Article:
Mailinglist Archive: opensuse (3110 mails)

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Re: [opensuse] Re: wifi
  • From: "John E. Perry" <j.e.perry@xxxxxxx>
  • Date: Thu, 01 Jan 2009 11:54:02 -0500
  • Message-id: <495CF52A.4080803@xxxxxxx>
JosipBroz wrote:


I'd like to add my 2 € cents to the above. In my view, the issue is a bit
more
complicated than that. Hardware is rarely made so it would "just work"; on
the
contrary, it usually works with specific OSes only;

This is simply not so; in general, it's impossible. More below.

more frequently than not,
the fact is visibly and clearly indicated before you buy (logos such as Vista-
approved, Windows-compatible etc.) The HW vendors have no actual "obligation"
to provide drivers for BeOS, FreeBSD, OS/2, CP/M or any other OS, as long as
they SPECIFY what OS their hardware is intended for.

Here you're less wrong, but only in the sense that they have no
"obligation" even to specify an OS; they do it to make sure that people
who have sense enough to read the box will know that at least those
drivers exist. And they provide drivers to the most popular OS's for
marketing purposes only.

Your comments would make better sense if you were talking about PCI vs.
USB vs. SCSI, etc. Any piece of hardware has a physical interface which
just a set of voltages, currents, and bit-pattern sequences.

All OS drivers have 1) a physical interface consisting of addresses and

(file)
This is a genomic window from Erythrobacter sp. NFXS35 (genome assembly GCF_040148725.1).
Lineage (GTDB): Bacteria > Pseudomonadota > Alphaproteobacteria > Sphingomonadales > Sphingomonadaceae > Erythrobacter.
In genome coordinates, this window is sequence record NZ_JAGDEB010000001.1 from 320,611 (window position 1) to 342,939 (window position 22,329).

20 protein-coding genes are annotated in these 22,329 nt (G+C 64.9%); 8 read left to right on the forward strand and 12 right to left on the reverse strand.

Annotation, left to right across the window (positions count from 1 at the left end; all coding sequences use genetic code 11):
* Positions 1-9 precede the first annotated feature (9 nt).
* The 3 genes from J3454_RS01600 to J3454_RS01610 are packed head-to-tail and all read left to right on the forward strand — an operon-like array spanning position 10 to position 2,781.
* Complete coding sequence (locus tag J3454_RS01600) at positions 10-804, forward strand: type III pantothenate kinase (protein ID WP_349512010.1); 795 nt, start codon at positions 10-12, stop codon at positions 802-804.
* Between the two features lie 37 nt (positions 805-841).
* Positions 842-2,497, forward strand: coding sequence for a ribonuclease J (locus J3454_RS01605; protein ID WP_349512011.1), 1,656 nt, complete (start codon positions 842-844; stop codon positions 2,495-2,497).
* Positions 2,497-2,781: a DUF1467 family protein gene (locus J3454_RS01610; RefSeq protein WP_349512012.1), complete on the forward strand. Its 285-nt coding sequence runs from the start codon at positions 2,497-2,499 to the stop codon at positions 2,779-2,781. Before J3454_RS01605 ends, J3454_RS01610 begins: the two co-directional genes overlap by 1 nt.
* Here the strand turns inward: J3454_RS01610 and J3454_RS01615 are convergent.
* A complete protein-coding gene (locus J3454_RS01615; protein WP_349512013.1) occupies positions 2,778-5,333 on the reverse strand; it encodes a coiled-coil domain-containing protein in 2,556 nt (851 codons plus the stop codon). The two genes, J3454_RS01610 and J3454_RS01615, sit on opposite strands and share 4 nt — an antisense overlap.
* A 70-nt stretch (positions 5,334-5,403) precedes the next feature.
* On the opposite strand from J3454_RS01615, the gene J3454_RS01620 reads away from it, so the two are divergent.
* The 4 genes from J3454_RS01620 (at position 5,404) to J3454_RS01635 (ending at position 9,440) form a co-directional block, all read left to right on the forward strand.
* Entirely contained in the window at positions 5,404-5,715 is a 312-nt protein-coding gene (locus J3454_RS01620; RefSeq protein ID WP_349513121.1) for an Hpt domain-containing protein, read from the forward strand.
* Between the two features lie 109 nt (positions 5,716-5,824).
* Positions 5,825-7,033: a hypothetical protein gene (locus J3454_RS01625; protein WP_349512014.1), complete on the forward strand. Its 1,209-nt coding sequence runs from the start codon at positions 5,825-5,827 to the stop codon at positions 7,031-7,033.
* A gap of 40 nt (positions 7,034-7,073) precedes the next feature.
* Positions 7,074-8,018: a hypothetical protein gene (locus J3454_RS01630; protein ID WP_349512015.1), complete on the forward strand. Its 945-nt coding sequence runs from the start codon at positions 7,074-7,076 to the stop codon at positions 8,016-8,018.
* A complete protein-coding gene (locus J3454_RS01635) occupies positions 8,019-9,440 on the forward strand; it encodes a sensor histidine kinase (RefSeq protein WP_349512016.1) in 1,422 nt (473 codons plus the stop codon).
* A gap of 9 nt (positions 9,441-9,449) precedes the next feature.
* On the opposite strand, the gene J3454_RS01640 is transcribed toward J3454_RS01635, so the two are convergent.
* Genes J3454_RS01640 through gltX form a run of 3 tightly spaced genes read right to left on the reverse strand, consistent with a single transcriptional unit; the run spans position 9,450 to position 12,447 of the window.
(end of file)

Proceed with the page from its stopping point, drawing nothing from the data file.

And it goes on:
these bit-pattern sequences and 2) OS-specific procedures and addresses.
If you know the hardware sequences, you have everything you need to
control the hardware completely under _any_ OS.

If a vendor specifies these bit-pattern sequences completely and
publicly, _any_ OS may have complete control of these devices. Where we
run into difficulty is that many vendors hide this information from the
outside world and write their own drivers. So, under linux, we have:

1) the ATI (now AMD) situation that much of their capability cannot be
used until the Linux pros finally succeed in guessing what the sequences
are to get to the advanced features;

2) the nvidia situation that the manufacturer actively supports linux by
writing their own complete drivers, but keeps them closed to the public;

3) the Intel situation that the manufacturer both publishes complete
access requirements to their hardware, and writes comprehensive drivers
for linux.

But _none_ of this has anything to do with "building hardware that only
runs under a particular OS."

In my view, however, there IS one thing we GNU/Linux users can do. ...

I heartily endorse all the rest of your comments :-). I'm presently
buying where possible only Intel hardware, since they are, as far as I
know, the only manufacturer who provides open-source drivers, or at
least open access information.

A distant second for video might be nvidia, since they at least provide
comprehensive linux support. But, since they don't provide anything I
need beyond Intel (I'm not a gamer or advanced CAD person), I can do
without the extra performance of nvidia or ATI.

John Perry
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